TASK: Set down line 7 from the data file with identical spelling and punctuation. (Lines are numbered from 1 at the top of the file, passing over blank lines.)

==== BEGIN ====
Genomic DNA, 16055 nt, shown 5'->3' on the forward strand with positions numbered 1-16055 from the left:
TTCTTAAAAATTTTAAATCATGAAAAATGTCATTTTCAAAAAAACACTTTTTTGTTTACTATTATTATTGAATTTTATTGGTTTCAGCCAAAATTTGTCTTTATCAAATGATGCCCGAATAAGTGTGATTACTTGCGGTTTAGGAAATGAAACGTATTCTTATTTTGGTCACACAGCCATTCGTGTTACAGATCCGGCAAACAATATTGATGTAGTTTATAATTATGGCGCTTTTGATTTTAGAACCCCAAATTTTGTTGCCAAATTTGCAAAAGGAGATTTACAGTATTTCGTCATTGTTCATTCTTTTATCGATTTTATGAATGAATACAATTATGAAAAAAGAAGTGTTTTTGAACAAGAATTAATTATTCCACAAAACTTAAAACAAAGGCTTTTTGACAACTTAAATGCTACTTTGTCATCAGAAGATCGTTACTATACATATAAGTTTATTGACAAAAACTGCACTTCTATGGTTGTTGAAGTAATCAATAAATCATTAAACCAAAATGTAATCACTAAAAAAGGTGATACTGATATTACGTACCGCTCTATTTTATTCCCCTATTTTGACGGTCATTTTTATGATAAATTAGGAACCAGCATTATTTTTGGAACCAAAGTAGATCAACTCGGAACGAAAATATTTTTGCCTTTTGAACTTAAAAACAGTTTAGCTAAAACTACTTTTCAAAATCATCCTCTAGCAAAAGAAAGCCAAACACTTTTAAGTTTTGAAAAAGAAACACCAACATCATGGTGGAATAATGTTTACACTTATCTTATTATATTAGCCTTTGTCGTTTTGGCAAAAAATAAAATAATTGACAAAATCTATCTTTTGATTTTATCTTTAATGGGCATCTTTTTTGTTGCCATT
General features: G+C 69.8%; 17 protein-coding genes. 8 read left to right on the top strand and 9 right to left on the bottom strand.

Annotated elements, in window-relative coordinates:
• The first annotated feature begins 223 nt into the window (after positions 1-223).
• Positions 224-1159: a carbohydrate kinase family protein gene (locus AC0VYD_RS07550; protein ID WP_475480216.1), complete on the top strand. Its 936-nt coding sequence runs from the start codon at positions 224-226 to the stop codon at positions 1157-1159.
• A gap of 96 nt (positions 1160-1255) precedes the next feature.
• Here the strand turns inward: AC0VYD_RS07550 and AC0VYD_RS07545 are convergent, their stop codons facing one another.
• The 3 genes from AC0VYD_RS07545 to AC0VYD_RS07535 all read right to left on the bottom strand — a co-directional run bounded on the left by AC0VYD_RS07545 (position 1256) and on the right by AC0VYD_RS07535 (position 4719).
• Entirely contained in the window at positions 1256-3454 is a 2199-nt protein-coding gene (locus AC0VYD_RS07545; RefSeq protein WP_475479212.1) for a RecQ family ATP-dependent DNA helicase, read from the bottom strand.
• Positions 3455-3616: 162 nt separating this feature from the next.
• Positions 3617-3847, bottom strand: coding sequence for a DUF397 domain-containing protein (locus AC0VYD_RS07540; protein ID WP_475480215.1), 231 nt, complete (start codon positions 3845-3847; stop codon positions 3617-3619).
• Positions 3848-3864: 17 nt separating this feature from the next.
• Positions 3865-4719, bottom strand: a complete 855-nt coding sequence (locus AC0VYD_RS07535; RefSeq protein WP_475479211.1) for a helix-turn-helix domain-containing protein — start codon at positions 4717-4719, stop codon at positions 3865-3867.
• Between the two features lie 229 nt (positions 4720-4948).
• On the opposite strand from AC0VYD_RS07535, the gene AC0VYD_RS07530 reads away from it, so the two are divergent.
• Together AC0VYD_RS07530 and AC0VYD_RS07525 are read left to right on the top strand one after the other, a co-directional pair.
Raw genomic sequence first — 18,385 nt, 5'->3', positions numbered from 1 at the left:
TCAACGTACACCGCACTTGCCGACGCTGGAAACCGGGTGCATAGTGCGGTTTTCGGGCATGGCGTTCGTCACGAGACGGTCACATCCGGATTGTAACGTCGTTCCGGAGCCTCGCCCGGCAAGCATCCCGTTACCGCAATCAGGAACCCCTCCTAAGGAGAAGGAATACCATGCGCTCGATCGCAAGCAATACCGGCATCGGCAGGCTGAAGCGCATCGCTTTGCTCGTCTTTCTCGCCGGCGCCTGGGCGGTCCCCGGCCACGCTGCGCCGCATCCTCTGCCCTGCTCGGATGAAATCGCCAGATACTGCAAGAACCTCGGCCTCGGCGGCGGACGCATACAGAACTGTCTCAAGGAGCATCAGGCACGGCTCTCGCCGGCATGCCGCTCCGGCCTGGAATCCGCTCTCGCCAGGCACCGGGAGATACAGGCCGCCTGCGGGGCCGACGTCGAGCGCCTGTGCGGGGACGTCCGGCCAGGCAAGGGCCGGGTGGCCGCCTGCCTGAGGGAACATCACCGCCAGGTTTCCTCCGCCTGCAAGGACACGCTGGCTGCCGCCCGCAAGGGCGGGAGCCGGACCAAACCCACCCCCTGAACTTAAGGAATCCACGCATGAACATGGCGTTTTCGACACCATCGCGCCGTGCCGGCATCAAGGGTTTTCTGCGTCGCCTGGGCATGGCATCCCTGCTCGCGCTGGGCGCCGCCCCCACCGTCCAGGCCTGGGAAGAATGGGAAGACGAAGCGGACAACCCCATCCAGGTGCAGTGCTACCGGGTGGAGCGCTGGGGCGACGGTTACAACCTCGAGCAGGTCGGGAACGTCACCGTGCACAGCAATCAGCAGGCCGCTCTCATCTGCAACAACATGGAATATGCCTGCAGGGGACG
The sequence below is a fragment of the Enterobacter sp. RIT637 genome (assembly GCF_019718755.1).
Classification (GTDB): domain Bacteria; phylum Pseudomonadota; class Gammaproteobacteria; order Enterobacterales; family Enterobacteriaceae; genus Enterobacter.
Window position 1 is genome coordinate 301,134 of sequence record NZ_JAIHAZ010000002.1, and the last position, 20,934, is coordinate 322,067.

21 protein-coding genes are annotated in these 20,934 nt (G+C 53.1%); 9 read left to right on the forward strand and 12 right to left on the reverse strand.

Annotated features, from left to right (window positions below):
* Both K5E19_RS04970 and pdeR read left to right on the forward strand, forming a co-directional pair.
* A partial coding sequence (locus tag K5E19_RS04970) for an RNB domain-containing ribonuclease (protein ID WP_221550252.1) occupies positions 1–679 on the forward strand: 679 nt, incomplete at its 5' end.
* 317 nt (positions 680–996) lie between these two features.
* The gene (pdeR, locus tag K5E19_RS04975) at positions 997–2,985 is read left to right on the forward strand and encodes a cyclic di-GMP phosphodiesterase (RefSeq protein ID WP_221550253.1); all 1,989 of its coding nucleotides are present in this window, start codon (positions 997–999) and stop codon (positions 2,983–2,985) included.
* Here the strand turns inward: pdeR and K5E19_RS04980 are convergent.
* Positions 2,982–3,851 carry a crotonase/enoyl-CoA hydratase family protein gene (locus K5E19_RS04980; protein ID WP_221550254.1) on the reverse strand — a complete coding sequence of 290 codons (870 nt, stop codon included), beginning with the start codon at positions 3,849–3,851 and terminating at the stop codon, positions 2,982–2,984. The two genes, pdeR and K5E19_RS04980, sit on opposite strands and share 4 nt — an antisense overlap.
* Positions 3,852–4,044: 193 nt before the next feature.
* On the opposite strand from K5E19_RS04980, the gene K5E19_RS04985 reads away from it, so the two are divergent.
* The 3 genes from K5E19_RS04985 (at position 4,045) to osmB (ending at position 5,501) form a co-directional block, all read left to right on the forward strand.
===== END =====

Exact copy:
• A gap of 96 nt (positions 1160-1255) precedes the next feature.